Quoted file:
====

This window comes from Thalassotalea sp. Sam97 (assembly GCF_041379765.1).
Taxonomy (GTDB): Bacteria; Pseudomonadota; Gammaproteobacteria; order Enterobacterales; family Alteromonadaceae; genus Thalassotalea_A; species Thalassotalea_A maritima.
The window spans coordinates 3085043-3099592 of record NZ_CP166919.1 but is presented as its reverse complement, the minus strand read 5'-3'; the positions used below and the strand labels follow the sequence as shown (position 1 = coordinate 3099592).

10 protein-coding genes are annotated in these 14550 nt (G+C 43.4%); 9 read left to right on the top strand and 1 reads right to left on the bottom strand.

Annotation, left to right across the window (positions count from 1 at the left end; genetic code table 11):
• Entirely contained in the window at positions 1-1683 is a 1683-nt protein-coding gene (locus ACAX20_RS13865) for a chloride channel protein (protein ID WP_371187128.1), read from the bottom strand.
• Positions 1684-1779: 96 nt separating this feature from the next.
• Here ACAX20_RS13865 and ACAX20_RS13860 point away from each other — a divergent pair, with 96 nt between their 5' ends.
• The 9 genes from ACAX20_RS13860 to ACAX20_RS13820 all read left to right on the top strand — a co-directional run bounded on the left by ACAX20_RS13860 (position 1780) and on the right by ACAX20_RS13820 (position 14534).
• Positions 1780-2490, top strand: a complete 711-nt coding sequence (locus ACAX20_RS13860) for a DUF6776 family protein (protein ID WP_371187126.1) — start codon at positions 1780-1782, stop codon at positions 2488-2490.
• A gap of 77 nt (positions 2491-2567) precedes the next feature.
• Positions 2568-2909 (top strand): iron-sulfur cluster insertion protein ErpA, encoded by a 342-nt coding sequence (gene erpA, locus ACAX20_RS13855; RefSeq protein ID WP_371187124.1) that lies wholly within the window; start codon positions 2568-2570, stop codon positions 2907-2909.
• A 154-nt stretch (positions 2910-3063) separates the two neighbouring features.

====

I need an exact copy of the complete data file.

This window comes from Thalassotalea sp. Sam97 (assembly GCF_041379765.1).
Taxonomy (GTDB): Bacteria; Pseudomonadota; Gammaproteobacteria; order Enterobacterales; family Alteromonadaceae; genus Thalassotalea_A; species Thalassotalea_A maritima.
The window spans coordinates 3085043-3099592 of record NZ_CP166919.1 but is presented as its reverse complement, the minus strand read 5'-3'; the positions used below and the strand labels follow the sequence as shown (position 1 = coordinate 3099592).

10 protein-coding genes are annotated in these 14550 nt (G+C 43.4%); 9 read left to right on the top strand and 1 reads right to left on the bottom strand.

Annotation, left to right across the window (positions count from 1 at the left end; genetic code table 11):
• Entirely contained in the window at positions 1-1683 is a 1683-nt protein-coding gene (locus ACAX20_RS13865) for a chloride channel protein (protein ID WP_371187128.1), read from the bottom strand.
• Positions 1684-1779: 96 nt separating this feature from the next.
• Here ACAX20_RS13865 and ACAX20_RS13860 point away from each other — a divergent pair, with 96 nt between their 5' ends.
• The 9 genes from ACAX20_RS13860 to ACAX20_RS13820 all read left to right on the top strand — a co-directional run bounded on the left by ACAX20_RS13860 (position 1780) and on the right by ACAX20_RS13820 (position 14534).
• Positions 1780-2490, top strand: a complete 711-nt coding sequence (locus ACAX20_RS13860) for a DUF6776 family protein (protein ID WP_371187126.1) — start codon at positions 1780-1782, stop codon at positions 2488-2490.
• A gap of 77 nt (positions 2491-2567) precedes the next feature.
• Positions 2568-2909 (top strand): iron-sulfur cluster insertion protein ErpA, encoded by a 342-nt coding sequence (gene erpA, locus ACAX20_RS13855; RefSeq protein ID WP_371187124.1) that lies wholly within the window; start codon positions 2568-2570, stop codon positions 2907-2909.
• A 154-nt stretch (positions 2910-3063) separates the two neighbouring features.